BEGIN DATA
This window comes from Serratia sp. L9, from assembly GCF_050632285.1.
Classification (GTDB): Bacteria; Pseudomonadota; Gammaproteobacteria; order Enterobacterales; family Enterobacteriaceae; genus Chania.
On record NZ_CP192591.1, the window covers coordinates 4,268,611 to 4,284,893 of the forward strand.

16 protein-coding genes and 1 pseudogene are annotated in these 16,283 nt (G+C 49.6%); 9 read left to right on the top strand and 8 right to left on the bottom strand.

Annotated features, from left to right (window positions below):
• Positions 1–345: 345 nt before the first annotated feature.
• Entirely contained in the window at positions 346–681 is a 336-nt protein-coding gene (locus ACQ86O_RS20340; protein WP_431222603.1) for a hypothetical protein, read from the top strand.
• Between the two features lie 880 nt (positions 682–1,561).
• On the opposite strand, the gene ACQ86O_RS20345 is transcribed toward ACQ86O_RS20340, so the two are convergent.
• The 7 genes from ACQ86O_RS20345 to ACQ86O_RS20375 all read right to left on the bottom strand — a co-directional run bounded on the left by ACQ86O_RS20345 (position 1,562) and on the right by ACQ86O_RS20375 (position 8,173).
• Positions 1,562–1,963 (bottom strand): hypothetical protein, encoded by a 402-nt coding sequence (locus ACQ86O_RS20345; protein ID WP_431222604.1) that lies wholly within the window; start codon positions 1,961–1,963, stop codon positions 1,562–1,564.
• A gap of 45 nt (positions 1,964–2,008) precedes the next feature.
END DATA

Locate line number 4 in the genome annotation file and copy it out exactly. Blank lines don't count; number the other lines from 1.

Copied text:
16 protein-coding genes and 1 pseudogene are annotated in these 16,283 nt (G+C 49.6%); 9 read left to right on the top strand and 8 right to left on the bottom strand.